FORT CARSON, Colo. -- One Fort Carson Family knows firsthand the heartache and pain that accompanies a suicide.

Sheila Olden has battled with the aftermath of her husband's suicide. Sgt. 1st Class Brad Olden took his own life Feb. 1, 2010, just after arriving to the Mountain Post and left a slew of unanswered questions behind.

Brad Olden was a seasoned noncommissioned officer with 19 years of service, two deployments in support of Operation Iraqi Freedom and on the brink of retirement -- so what happened for him to turn to suicide?

"Slowly and silently it built up over the years and came to a head," Sheila Olden said.

She recalls some of the signs that indicated a problem, but said, at the time, they were hard to notice because she wasn't sure what behavior to watch for.

"In retrospect, I can go back and see mood changes and mood swings. He was not sleeping at night; having anxiety issues and he wasn't putting things into perspective," she said.

Her husband didn't know how to ask to help and bore the burden of his feelings.

"He had a little bit of that mentality -- you are of rank, you've been in the military long enough, deal with it," Sheila Olden said.

Without any notice, Brad Olden left early on a Saturday morning and went to a local sporting goods store to buy a gun and ammunition. After days of worry and searching, his family found him dead in his truck. He drove to Gold Camp Road, an old scenic dirt road that cuts through the foothills of Cheyenne Mountain from Colorado Springs to Victor, where he shot himself.

No note was left behind to explain why.

"The not knowing is excruciatingly painful. The grief and the pain of it never goes away, it just feels better some days," Sheila Olden said.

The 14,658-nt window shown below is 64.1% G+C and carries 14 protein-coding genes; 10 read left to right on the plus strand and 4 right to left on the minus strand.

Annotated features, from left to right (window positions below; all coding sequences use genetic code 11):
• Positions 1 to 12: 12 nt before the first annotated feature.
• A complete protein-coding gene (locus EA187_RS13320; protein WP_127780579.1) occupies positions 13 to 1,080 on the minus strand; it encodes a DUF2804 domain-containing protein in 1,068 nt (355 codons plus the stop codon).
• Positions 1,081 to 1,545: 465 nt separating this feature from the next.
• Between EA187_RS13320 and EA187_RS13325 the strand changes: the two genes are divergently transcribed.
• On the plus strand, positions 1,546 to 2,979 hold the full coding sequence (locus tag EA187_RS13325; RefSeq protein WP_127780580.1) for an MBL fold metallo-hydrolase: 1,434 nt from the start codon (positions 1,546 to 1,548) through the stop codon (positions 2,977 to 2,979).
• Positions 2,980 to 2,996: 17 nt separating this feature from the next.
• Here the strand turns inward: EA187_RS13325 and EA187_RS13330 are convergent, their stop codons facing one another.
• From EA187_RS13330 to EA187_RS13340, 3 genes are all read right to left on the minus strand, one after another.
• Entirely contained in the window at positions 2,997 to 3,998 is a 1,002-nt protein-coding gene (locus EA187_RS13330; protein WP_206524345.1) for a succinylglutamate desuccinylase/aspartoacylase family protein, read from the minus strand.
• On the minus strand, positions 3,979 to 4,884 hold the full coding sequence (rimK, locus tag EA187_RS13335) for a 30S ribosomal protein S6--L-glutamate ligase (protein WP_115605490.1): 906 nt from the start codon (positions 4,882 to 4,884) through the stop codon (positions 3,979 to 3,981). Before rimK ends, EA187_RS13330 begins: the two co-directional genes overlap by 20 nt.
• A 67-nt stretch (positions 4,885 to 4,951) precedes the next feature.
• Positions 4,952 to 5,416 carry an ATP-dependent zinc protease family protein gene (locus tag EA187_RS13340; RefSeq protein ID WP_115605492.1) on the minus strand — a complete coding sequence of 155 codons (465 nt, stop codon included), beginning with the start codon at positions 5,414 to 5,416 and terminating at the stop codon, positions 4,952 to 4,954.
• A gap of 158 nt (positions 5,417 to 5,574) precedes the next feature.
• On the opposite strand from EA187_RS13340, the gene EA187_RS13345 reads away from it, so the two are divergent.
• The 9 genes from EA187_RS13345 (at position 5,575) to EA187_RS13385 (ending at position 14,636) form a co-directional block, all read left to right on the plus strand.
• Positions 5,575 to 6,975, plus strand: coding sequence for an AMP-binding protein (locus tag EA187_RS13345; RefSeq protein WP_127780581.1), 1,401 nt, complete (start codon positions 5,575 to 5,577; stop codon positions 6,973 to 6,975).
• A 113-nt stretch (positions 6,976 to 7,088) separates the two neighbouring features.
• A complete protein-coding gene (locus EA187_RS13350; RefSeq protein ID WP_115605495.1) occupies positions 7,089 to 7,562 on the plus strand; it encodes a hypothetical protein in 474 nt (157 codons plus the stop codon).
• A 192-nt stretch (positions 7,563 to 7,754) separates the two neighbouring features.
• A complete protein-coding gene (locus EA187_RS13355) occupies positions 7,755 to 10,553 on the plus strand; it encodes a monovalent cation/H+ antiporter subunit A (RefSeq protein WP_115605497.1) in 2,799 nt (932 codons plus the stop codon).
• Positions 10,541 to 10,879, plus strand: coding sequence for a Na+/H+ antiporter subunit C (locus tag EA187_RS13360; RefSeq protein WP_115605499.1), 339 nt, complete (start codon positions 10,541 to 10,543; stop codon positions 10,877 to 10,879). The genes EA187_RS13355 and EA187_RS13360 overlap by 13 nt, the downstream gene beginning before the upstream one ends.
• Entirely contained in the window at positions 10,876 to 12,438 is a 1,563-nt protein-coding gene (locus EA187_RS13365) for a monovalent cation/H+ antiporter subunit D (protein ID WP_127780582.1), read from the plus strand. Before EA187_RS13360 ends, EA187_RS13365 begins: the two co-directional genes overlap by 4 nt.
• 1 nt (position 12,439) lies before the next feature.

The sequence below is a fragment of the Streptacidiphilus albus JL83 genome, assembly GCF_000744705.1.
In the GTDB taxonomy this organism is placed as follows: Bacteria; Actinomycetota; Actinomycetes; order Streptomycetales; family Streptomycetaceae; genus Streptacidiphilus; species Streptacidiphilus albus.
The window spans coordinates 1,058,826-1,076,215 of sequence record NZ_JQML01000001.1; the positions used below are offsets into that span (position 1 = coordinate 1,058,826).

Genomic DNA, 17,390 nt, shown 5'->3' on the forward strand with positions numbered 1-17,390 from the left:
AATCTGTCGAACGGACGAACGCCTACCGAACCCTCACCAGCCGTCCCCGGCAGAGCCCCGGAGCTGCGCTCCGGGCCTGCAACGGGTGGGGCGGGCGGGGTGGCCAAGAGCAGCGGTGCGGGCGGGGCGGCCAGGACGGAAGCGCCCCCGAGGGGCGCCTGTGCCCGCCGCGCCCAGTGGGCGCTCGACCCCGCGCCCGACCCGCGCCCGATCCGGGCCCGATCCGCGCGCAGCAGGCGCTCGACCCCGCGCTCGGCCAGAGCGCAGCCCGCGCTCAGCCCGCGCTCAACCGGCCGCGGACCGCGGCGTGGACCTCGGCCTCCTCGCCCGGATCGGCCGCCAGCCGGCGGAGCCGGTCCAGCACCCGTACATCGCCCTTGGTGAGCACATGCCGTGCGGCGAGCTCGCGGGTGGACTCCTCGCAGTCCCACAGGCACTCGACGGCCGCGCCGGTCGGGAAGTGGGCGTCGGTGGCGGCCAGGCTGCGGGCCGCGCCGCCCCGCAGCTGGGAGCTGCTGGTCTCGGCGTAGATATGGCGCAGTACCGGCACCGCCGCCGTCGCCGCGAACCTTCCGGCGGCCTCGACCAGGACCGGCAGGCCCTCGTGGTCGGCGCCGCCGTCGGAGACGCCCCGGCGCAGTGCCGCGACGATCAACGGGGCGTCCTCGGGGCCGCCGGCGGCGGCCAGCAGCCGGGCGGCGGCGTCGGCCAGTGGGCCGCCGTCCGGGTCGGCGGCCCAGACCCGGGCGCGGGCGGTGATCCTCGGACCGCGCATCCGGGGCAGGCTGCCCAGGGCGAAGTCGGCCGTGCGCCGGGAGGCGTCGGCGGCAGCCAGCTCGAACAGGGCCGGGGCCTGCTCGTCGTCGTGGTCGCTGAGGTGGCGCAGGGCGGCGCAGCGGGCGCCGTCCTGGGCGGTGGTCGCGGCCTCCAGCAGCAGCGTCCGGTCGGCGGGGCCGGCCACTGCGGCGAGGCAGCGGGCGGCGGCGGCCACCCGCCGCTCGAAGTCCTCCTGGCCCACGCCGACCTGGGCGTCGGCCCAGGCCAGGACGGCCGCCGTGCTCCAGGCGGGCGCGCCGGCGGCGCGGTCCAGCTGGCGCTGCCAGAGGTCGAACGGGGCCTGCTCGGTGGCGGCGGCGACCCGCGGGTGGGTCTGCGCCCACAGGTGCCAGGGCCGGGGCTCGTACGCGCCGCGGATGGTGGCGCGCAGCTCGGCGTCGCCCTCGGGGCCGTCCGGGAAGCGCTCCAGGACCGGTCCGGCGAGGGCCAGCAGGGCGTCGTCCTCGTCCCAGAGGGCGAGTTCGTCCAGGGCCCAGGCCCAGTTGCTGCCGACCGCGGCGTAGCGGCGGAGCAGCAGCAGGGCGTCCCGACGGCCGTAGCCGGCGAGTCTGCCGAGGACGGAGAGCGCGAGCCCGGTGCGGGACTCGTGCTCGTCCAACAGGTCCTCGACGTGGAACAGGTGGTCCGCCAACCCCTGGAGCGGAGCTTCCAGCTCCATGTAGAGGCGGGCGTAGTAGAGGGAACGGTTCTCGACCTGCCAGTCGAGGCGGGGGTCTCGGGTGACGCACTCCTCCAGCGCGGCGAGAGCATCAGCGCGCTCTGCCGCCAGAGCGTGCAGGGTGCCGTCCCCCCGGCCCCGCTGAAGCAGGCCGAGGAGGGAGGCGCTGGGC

During the past 18 months, activities such as hiking, reading and staying involved in the local suicide support group, Heartbeat, helps Sheila Olden in her healing process.

"In the beginning I was coping, now I'm healing," she said. "The difference in coping is trying to place it in your mind -- we live with unanswered questions regularly, and until I accept that this is going to be an unanswered question, that's coping. When you start to accept it, that's healing.

"And I think it's a lifelong process."

Sheila Olden tells this story in hopes to pass on a message to others who are contemplating suicide or who have suffered the loss of a loved one due to suicide.

"If anyone is sitting at home in the anguish of a suicide happening -- they are not alone. And to anyone who is thinking about it -- let them know there is nothing wrong with them. Just like cancer, it can be helped," she said.

Sheila Olden emphasizes reaching out to people and support groups for help and encourages everyone who notices someone is struggling to ask the difficult questions and not brush it off.

"The best thing to do is just ask that hard question: 'Are you thinking about committing suicide?'"